Are Bone Conduction Headphones Safe? (Gimmick Or Not)

In recent years, bone conduction headphones have grown in popularity. Because of its unique open-ear design, many manufacturers and advertisers promote it as a miracle device that will cure us of the dangers of wearing headphones outside and hearing loss caused by headphones.

Others, however, disagree. Are bone conduction headphones safe?

Many people are interested in the novel technology behind bone conduction headphones. However, there is ongoing debate about its safety. Which side do you support?

If you're one of those caught between the two camps, don't worry! This article should answer all of your questions about the safety of bone conduction headphones and more.


Are Bone Conduction Headphones Safe?
Are Bone Conduction Headphones Safe?


Before delving into the safety of bone conduction headphones, it's critical to understand how they work. To provide context, the most common types of headphones produce sound through speakers, also known as drivers.

Sound is transmitted through vibrations in the air and into the eardrum using these speakers. Bone conduction headphones, on the other hand, employ a completely distinct technology. Sound vibrations pass through the jaw and skull bones when using bone conduction headphones.

They then travel directly into the cochlea, where they are transmitted to the brain. This means that the sound bypasses other ear structures such as the eardrum. The sound is then heard from within the ear rather than from outside.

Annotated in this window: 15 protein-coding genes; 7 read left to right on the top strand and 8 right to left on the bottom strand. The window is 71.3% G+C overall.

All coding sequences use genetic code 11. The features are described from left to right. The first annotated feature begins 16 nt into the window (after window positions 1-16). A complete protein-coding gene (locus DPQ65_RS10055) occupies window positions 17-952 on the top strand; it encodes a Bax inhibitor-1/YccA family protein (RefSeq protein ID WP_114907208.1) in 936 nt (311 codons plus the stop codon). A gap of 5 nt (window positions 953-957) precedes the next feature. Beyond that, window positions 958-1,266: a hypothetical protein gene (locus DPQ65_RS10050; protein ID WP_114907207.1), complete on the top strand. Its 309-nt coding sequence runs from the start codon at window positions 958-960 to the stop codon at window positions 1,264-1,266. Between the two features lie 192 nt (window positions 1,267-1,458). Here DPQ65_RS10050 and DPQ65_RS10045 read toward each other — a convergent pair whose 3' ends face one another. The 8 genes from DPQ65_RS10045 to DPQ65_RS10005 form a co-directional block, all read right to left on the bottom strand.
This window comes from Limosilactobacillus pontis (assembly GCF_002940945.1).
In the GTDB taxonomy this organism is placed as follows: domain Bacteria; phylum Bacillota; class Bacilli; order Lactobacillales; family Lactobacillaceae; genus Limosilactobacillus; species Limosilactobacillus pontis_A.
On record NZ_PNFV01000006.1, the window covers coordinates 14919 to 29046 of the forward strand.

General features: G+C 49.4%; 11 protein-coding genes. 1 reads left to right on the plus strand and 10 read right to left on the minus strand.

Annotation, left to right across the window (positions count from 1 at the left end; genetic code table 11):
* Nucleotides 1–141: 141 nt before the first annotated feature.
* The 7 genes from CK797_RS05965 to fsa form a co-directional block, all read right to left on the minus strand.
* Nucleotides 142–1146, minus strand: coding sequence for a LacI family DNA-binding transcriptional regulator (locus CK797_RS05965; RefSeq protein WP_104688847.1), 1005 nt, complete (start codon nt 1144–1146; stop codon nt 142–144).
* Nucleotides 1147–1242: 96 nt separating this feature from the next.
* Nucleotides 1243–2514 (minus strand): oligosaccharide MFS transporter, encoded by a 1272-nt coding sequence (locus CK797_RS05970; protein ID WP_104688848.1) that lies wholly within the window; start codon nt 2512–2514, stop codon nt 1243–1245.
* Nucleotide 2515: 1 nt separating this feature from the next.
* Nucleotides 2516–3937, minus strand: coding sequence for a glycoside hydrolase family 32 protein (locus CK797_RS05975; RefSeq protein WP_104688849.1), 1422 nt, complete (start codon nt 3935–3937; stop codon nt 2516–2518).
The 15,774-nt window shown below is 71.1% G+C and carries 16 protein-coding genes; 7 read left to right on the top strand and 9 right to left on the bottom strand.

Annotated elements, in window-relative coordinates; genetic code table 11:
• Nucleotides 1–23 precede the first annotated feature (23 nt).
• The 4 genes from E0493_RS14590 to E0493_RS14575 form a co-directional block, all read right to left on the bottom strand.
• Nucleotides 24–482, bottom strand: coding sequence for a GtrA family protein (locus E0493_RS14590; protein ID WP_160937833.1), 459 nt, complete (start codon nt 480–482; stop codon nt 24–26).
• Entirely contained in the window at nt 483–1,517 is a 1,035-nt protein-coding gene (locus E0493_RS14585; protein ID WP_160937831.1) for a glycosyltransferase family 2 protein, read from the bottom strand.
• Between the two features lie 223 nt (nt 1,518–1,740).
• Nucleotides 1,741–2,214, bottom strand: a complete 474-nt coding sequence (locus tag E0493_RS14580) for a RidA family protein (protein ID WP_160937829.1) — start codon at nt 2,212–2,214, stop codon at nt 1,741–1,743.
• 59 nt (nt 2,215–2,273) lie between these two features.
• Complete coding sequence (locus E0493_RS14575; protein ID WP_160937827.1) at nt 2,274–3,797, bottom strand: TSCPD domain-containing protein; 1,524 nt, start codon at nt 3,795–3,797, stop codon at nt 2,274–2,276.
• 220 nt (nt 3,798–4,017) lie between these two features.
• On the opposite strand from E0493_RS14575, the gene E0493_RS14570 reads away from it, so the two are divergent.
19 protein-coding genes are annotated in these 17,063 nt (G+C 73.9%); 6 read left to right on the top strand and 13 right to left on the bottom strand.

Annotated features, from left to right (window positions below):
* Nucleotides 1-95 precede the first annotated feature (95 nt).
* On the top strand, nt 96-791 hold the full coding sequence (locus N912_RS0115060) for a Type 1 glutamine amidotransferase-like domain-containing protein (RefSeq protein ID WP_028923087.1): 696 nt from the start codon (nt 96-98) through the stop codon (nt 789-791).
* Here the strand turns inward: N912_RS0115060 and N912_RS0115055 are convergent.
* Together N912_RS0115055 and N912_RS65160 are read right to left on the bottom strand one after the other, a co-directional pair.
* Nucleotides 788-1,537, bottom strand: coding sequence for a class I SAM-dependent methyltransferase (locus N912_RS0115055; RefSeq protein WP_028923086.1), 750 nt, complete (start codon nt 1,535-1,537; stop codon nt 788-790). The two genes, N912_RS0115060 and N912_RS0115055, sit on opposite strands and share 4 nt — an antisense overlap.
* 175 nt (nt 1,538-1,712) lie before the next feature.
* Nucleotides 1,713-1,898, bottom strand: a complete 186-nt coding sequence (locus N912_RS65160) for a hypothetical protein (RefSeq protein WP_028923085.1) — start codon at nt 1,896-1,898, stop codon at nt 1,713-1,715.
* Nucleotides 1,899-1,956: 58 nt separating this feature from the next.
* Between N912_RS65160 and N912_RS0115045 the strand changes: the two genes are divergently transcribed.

This seems like a good place to start; we didn't know the answer to this question not long ago. That is, until we conducted extensive research.

The goal of bone conduction technology is to take advantage of how the human body detects sound. Our ears receive sound in two ways: through air conduction and through bone conduction. There is a distinction between the two.

1. Air Conduction

Most sounds are heard through air conduction; our eardrums detect vibrations and sound waves in the air and direct them to the cochlea, which converts them into the sound we hear.

The cochlea is the organ within our inner ear (the part that resembles a snail) that is in charge of our sense of hearing. It converts sound waves and vibrations into nerve impulses, which our brains can interpret.

2. Bone Conduction

The second method of hearing sounds, and the most important for this blog, is bone conduction. The main difference this time is that the sound rumbles its way into our inner ear by reverberating through our bodies.

More specifically, through our bones, such as our skull, jawbone, or spine. These sounds still end up in the cochlea, but unlike most sounds, they do not pass through the eardrum. Instead, it vibrates through our bodies until it is detected by our cochlear.

In terms of sound technology, bone conduction is a method of ‘feeling' sound rather than simply hearing it. The vibrations reach our cochlea from all around us, rather than being transmitted directly into our eardrum.


Bone conduction headphones are a relatively new consumer technology. However, bone conduction has a long history of use for people who have certain types of hearing loss.

In fact, it is widely assumed that Beethoven used this technique when he suffered from hearing loss later in life. He could hear the music through the vibrations in his mouth if he put a metal rod between his piano and his mouth.